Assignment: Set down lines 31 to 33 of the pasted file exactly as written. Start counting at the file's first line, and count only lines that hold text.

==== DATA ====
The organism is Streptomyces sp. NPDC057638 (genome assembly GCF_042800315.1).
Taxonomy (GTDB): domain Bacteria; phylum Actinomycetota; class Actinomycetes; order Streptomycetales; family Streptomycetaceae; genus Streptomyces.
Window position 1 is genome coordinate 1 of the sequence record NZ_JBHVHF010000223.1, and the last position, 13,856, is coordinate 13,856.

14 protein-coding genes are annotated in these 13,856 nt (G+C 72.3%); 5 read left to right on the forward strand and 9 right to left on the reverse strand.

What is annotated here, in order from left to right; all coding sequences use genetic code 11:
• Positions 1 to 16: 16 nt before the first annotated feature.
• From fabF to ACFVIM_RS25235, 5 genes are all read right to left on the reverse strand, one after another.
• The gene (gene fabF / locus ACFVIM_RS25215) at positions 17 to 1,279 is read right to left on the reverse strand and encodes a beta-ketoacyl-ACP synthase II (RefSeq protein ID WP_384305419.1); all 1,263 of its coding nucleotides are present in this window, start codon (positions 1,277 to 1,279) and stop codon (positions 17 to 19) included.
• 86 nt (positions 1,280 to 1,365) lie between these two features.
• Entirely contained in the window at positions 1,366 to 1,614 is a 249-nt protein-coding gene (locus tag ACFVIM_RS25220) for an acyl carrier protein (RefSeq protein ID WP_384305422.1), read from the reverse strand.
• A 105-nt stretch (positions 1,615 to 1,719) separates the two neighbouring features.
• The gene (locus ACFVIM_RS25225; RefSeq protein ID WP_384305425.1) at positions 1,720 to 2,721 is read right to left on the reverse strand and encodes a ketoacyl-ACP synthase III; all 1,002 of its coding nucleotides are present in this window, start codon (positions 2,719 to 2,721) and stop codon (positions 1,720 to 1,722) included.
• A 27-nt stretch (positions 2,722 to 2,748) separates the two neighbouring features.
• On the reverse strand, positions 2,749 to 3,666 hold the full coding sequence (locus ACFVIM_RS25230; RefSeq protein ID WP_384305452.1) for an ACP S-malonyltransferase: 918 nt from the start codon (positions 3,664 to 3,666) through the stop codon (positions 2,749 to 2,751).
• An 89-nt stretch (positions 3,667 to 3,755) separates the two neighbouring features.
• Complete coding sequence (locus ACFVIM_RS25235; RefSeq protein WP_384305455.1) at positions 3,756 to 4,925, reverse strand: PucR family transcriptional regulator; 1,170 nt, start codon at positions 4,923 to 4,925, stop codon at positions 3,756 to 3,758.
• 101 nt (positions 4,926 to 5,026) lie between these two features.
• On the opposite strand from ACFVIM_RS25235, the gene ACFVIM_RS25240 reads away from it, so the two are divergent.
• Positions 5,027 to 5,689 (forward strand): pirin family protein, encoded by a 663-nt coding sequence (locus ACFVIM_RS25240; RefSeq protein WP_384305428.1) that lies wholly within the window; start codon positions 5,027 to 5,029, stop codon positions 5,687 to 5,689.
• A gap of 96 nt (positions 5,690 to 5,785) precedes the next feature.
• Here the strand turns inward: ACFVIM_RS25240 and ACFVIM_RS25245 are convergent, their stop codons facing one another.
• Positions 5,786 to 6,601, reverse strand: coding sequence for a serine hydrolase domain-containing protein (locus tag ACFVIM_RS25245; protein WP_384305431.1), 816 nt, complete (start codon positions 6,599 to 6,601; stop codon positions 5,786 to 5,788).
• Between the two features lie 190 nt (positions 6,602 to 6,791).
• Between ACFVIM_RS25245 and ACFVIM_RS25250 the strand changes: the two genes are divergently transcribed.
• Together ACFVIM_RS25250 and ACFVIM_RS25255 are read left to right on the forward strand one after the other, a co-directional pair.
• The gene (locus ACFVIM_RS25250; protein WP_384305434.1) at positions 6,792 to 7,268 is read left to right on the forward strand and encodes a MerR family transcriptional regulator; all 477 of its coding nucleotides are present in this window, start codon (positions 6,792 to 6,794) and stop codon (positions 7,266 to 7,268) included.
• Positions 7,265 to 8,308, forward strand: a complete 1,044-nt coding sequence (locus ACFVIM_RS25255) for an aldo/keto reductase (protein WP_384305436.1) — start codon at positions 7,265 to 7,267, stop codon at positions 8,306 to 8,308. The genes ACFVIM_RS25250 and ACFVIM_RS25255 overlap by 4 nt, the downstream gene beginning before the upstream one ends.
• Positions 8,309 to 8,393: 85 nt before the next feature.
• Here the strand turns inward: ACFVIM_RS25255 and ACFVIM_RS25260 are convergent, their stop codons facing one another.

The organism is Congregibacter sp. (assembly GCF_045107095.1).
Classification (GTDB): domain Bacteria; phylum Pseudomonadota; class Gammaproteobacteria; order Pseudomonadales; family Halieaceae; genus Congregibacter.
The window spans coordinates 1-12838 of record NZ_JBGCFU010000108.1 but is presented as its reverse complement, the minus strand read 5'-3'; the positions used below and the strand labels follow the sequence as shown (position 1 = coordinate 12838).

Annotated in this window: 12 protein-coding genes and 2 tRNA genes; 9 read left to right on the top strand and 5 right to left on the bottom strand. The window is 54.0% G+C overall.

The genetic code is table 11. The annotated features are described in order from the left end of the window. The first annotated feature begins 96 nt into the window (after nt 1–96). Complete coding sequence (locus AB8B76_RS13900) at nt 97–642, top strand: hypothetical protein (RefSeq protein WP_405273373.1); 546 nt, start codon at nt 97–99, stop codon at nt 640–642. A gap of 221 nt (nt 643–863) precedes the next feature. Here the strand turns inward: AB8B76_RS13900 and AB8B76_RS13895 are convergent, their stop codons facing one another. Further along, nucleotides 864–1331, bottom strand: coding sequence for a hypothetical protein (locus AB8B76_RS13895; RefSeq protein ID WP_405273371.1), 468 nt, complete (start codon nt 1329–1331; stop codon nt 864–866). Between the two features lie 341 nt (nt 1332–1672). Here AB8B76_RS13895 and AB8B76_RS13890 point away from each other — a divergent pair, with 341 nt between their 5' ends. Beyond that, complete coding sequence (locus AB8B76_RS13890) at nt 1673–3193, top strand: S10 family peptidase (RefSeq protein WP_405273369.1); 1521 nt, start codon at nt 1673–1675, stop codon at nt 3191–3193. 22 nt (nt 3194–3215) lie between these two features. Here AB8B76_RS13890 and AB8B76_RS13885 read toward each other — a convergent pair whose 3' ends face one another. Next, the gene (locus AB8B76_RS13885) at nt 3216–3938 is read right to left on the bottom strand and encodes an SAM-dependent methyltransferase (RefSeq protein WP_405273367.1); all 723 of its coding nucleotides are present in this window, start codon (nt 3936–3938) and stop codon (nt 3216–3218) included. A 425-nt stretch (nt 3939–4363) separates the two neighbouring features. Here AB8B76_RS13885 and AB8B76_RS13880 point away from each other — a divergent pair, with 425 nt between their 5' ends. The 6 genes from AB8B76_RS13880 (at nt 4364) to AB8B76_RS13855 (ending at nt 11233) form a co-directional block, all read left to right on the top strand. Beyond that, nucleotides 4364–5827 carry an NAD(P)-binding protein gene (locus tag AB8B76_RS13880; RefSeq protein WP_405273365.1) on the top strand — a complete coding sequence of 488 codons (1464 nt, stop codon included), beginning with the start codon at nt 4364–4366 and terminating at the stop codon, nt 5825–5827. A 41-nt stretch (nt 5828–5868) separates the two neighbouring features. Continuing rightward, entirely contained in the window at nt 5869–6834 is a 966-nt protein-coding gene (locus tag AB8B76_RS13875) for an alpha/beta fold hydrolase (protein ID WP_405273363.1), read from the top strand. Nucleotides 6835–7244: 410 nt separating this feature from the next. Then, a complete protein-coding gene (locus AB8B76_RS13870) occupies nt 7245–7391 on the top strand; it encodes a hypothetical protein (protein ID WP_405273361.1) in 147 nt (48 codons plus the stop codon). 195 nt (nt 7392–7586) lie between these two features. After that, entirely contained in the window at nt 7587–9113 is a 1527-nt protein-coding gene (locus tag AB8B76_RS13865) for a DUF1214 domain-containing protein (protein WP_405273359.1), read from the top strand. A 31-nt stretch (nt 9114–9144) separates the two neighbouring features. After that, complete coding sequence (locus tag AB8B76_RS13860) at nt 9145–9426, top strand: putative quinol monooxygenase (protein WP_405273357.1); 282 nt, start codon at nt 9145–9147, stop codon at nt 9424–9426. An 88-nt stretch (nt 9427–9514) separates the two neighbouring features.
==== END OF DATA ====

Classification (GTDB): domain Bacteria; phylum Pseudomonadota; class Gammaproteobacteria; order Pseudomonadales; family Halieaceae; genus Congregibacter.
The window spans coordinates 1-12838 of record NZ_JBGCFU010000108.1 but is presented as its reverse complement, the minus strand read 5'-3'; the positions used below and the strand labels follow the sequence as shown (position 1 = coordinate 12838).

Annotated in this window: 12 protein-coding genes and 2 tRNA genes; 9 read left to right on the top strand and 5 right to left on the bottom strand. The window is 54.0% G+C overall.